But the Democrats, no less than the Republicans, have overseen decades of attacks on health care workers and the right to health care. Obama’s misnamed Affordable Care Act did nothing to reduce the domination of the giant hospital, insurance, pharmaceutical and medical equipment monopolies over health care. Instead it incentivized cost cutting, increased workloads and other attacks on health care workers.
The pandemic has proven beyond a doubt that both big-business parties prioritize profit over human life. Far from ending Trump’s herd immunity COVID policy, Biden has fully adopted this homicidal policy and disarmed the public in the face of a new surge of Omicron subvariants. Both parties are responsible for the loss of more than one million people, including thousands of nurses and health care workers, and the debilitation of millions more.
The conditions of nurses will not be improved through fruitless appeals to corporate-backed politicians or more “labor-management” staffing committees, such as the one proposed in the “Keeping Nurses at the Bedside Act.” In the end all of these proposals subordinate the needs of health care workers and patients to profit considerations.
A real fight is necessary and absolutely possible. But the prerequisite of any struggle is for rank-and-file nurses to take the conduct of the struggle into their own hands. This means building rank-and-file committees, made up of the most class-conscious and militant nurses from around the state, to outline the demands that nurses need and elaborate a strategy to fight for them.
These demands should include:
- An inflation-busting 20 percent wage increase each year of the contract, on top of annual cost-of-living adjustments to counteract inflation.
- No out-of-pocket costs for family health care plans.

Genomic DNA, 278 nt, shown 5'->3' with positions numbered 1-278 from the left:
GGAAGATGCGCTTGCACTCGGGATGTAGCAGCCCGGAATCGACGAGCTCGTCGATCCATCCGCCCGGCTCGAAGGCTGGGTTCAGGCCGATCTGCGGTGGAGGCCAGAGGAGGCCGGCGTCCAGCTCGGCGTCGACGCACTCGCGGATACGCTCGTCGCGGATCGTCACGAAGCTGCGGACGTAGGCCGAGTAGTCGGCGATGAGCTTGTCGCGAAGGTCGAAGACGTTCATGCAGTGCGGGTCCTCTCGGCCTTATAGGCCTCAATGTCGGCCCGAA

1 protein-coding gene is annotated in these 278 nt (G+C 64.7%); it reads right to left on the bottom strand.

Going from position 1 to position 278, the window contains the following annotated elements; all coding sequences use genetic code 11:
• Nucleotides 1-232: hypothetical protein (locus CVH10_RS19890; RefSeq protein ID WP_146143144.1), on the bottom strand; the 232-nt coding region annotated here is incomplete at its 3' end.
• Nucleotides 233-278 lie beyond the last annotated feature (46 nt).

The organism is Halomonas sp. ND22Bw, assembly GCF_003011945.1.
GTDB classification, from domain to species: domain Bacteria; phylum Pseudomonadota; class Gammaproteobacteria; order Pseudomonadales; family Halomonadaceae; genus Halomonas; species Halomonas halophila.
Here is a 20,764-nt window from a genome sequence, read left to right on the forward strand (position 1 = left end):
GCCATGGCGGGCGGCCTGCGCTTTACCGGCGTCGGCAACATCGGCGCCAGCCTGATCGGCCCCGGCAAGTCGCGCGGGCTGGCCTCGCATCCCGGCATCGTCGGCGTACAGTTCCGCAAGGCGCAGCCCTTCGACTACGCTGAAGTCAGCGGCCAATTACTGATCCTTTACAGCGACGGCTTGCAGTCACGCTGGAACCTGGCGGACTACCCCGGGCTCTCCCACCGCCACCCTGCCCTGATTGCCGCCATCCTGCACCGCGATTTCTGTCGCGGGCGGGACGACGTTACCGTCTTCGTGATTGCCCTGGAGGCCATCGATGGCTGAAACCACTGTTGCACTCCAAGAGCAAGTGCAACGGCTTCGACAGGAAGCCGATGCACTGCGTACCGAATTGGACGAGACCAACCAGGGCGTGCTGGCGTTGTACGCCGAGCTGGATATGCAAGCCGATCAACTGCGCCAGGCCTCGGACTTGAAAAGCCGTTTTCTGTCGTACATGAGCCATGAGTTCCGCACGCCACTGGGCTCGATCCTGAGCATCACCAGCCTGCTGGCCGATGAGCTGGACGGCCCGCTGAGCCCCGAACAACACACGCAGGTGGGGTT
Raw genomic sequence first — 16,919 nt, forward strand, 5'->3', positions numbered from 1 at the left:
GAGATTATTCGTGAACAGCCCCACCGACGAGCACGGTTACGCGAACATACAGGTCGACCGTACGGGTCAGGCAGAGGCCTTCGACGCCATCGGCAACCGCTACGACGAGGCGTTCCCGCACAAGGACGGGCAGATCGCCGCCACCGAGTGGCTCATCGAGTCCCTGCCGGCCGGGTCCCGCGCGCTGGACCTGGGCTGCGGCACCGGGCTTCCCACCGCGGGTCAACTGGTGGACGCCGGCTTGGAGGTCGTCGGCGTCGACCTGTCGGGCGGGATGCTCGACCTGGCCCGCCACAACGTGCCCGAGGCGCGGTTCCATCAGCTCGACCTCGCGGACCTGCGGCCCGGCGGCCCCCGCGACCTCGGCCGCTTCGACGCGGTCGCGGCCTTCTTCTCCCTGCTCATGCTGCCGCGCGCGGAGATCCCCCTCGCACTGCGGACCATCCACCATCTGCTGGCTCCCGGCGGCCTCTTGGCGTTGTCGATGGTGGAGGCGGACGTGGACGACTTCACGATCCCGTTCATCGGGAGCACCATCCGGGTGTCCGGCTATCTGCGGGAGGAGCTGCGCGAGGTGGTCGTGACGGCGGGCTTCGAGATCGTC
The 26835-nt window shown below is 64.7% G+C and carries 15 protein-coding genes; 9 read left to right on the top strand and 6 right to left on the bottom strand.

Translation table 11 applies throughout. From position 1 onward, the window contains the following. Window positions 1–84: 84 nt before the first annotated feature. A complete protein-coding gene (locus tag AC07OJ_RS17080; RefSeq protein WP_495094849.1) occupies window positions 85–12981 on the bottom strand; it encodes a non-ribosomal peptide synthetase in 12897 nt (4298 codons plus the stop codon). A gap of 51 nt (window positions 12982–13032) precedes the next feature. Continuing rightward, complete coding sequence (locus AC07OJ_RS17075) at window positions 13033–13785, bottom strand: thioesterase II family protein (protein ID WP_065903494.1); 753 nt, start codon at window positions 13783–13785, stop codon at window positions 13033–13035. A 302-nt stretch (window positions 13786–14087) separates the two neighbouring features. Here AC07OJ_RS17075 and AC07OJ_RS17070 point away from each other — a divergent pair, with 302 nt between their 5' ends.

- Hire thousands of new nurses to guarantee nurse-to-patient ratios, including 1:1 for the ICU, 1:2 for the IICU and 1:3 for Medsurge.
Nurses must demand an immediate strike vote and an end to backroom negotiations by the MNA. All talks must be live-streamed and overseen by a rank-and-file committee. If the above demands are not met by July 24, a statewide strike should be launched by July 31.
At the same time, the rank-and-file committee should establish lines of communication with nurses and health care workers across the US and internationally. Of the 265 work stoppages a study by Cornell’s Industrial and Labor Relations recorded in 2021, health care workers, including nurses, accounted for 33 percent of them. Tens of thousands of nurses in California, New York and other states are also fighting similar battles.
Earlier this year, rank-and-file nurses organized a movement, independent of the unions, to defend Vanderbilt University Medical Center nurse RaDonda Vaught against the effort to scapegoat her for medical errors, which are the result of understaffing and work overloads.
Instead of fruitless and self-defeating appeals to hospital executives and bought-and-paid-for politicians, nurses must appeal to all sections of the working class to support their fight. Nurses speak for all of society and have popular support in their counteroffensive against the dictates of the banks and corporations. The wave of opposition among nurses must be translated into a counteroffensive. Nurses must prepare strike action now, secure the support of other workers, including teachers, manufacturing and service workers.
This must be combined with a political struggle to take profit out of medicine by nationalizing the major health care monopolies and establishing a socialist medical system.